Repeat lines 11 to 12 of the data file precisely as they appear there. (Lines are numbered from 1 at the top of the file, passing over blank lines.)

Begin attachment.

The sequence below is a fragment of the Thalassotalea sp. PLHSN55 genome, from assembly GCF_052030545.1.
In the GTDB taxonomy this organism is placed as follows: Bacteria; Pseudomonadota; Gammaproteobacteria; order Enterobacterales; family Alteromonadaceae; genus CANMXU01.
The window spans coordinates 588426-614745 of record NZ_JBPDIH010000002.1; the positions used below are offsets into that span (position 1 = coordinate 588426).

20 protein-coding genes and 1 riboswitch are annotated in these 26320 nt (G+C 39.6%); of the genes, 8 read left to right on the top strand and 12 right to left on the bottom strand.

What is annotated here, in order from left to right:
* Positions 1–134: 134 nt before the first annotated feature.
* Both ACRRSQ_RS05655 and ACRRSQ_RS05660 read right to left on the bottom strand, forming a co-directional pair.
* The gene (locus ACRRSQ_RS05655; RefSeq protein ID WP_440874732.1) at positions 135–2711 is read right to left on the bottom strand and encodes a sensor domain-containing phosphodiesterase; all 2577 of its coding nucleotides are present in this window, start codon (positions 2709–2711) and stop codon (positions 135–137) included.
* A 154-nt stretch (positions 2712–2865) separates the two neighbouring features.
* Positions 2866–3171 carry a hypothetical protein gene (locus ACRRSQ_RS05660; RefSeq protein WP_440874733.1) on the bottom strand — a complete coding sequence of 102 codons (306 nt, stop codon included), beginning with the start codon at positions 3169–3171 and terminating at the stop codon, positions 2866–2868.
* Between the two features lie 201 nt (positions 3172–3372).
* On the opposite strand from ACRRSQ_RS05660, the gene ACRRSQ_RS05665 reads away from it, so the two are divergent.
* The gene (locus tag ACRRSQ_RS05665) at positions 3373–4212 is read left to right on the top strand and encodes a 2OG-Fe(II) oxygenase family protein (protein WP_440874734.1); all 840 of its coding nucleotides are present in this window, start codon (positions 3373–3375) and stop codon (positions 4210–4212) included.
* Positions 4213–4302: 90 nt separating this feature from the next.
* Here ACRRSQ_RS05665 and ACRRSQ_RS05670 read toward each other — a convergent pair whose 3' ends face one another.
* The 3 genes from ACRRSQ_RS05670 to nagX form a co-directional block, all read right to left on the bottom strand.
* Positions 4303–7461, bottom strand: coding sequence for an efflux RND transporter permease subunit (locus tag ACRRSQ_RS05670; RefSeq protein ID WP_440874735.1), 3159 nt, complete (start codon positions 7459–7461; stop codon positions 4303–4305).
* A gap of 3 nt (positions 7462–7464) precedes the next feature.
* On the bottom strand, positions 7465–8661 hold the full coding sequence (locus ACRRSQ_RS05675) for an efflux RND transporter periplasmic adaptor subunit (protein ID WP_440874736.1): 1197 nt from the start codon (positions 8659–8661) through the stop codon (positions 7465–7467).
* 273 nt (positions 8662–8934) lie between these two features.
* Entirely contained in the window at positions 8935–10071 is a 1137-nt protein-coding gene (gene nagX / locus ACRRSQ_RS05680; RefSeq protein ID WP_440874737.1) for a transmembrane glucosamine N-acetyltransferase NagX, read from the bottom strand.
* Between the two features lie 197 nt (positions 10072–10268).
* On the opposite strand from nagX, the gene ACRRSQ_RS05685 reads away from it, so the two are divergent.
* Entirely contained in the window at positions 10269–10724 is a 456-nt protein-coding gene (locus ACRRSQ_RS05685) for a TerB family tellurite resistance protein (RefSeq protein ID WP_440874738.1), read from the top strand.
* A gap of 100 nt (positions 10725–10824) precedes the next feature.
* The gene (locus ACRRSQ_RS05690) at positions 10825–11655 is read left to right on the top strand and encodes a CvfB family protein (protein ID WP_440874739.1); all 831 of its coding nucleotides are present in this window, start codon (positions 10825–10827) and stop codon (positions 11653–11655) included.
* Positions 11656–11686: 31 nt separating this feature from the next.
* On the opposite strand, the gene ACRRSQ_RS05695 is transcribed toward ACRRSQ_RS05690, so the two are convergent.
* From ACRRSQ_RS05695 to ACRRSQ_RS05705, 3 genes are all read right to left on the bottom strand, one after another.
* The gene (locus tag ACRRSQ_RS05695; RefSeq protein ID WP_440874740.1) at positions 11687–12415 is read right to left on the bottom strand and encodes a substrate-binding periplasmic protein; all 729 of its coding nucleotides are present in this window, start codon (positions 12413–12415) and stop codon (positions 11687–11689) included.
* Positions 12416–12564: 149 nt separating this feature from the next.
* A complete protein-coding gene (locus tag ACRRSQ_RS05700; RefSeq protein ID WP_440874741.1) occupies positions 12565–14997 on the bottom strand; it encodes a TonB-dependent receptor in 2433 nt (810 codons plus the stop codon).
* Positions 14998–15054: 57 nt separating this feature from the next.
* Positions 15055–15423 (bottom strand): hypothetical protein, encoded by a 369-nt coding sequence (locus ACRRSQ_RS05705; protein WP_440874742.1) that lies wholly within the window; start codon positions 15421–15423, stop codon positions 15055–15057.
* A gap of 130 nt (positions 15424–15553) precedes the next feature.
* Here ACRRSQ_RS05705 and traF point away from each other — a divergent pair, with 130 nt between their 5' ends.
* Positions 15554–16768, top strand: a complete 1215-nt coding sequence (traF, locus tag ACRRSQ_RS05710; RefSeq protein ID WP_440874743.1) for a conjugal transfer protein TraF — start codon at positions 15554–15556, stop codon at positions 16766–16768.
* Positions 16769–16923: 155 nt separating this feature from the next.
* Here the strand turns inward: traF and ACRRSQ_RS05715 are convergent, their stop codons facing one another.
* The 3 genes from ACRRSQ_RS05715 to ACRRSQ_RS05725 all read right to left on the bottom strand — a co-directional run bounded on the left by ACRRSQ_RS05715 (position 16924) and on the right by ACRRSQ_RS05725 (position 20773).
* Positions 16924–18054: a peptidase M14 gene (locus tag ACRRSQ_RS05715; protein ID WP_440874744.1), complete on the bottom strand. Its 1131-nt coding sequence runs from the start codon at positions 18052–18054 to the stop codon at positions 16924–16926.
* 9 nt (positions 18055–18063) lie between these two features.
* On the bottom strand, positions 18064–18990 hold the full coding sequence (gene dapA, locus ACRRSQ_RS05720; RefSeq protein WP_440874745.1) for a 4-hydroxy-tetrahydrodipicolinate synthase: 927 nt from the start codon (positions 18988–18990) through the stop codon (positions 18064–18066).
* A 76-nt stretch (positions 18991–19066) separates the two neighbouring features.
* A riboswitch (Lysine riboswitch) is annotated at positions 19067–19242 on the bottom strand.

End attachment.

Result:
* Between the two features lie 201 nt (positions 3172–3372).
* On the opposite strand from ACRRSQ_RS05660, the gene ACRRSQ_RS05665 reads away from it, so the two are divergent.